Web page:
Reassuringly, most doctors in our study (89%) said they “mostly” or “always” double-check their own drug-dose calculations. This is a higher proportion than in a US study,15 which showed that only half of interns always double-checked their calculated doses. It is difficult to know whether our results truly reflect better workplace practices in Australia, as it has been shown repeatedly that self-reported compliance with desired behaviour is higher than objectively measured compliance.15,16 However, doctors who performed worst in the calculation test were most likely to have a second staff member check their calculated doses. This reflects awareness of their deficiencies and supports the belief that the self-reporting of workplace habits was accurate.
Our study also supports previous arguments for standardised drug labelling.5,6,17 Nearly all doctors preferred solutions to be expressed in mg/mL. This preference was supported by significantly higher scores for calculations involving concentrations expressed as mg/mL. Concentrations expressed as percentages or ratios resulted in more calculation errors, potentially leading to adverse events.5,6,18,19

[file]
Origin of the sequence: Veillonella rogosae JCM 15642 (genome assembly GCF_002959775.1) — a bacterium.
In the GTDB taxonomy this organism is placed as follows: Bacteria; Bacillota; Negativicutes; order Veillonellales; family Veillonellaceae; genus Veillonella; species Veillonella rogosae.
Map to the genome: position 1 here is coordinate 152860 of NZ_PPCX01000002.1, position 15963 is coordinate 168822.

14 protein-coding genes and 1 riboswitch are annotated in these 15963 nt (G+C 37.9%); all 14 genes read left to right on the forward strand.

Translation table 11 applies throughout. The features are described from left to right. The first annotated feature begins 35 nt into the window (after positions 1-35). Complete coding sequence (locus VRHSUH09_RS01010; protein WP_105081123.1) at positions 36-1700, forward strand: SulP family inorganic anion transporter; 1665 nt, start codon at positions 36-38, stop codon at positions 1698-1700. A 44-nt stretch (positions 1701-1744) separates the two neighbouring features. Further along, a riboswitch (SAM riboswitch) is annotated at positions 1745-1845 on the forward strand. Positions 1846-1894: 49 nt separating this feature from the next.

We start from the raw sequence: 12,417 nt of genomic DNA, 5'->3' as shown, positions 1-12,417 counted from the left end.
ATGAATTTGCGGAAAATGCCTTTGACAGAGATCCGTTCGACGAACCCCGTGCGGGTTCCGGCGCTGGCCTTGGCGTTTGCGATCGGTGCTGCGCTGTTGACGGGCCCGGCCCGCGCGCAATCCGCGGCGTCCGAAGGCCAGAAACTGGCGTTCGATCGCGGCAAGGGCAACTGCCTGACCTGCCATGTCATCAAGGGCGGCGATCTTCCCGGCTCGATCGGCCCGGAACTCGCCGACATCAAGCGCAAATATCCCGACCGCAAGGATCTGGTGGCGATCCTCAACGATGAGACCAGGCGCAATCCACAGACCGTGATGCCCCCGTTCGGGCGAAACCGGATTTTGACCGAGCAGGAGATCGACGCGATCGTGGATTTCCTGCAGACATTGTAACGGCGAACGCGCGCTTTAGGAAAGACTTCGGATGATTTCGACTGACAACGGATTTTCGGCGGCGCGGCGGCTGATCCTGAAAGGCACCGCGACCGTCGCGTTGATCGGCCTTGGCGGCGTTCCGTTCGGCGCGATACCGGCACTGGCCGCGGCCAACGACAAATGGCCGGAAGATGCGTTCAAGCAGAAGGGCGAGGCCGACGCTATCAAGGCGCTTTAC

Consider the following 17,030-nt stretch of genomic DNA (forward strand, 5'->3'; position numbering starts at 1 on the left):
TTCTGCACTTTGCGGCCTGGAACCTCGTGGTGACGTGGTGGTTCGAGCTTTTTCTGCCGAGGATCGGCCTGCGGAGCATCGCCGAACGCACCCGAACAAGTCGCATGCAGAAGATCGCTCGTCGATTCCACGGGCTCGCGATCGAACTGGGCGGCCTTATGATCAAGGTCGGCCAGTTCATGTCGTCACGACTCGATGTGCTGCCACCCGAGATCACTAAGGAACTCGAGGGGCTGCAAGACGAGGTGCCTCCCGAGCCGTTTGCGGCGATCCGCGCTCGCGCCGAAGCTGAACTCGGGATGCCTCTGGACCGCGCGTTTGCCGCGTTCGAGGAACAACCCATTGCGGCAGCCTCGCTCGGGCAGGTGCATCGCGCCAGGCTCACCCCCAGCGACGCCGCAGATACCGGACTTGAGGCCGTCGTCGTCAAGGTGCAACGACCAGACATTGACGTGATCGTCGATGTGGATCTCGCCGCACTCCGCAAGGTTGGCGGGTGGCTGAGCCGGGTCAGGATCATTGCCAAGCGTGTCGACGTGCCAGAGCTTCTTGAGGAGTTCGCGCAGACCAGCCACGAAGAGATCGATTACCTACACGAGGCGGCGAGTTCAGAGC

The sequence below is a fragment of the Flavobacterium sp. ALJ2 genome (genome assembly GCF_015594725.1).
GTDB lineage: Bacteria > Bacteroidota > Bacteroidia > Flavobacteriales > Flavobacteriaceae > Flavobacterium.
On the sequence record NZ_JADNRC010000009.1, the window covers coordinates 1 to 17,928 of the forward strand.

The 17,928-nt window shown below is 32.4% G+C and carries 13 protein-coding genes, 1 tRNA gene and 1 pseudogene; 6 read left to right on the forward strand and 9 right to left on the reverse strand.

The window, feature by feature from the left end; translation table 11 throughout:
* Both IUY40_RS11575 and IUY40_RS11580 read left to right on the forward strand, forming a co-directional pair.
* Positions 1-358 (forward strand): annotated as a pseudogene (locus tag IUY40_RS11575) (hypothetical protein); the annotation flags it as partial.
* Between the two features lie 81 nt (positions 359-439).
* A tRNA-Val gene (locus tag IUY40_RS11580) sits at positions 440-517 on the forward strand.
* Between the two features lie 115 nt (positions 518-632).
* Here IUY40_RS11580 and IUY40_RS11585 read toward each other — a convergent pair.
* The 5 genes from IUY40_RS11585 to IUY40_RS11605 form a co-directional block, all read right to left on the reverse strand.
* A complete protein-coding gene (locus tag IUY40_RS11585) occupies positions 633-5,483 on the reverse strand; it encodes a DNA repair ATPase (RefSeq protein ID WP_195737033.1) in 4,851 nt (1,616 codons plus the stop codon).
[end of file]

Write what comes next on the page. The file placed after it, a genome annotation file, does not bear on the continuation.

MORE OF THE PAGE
Standardising the units for drug concentrations in solution to mass per unit volume would lessen the risk of error by reducing the complexity of dose calculation, particularly in time-critical, high-stress areas.8 These strategies for risk reduction have been effective in the aviation and nuclear industries2,5 and are well suited but underutilised in acute care medicine.
Some may argue that a written test is a poor predictor of the true performance of doctors in clinical practice. However, residents who show poor calculation skills in a written examination are likely to perform even more poorly under stressful conditions.18
It is of concern that over three-quarters of participants (79%) reported never being tested in the skill of drug-dose calculation during their careers, suggesting this skill is assumed. One doctor calculated a dose that was 1000 times the correct dose (Question 7, Box 2). Doctors need to be trained to identify “alarms” that a dose calculation is incorrect or dangerous.20 Directly achievable recommendations to reduce errors include encouraging safe workplace practices such as double-checking one’s own calculations, cross-checking with another staff member, and utilising web-based medication programs.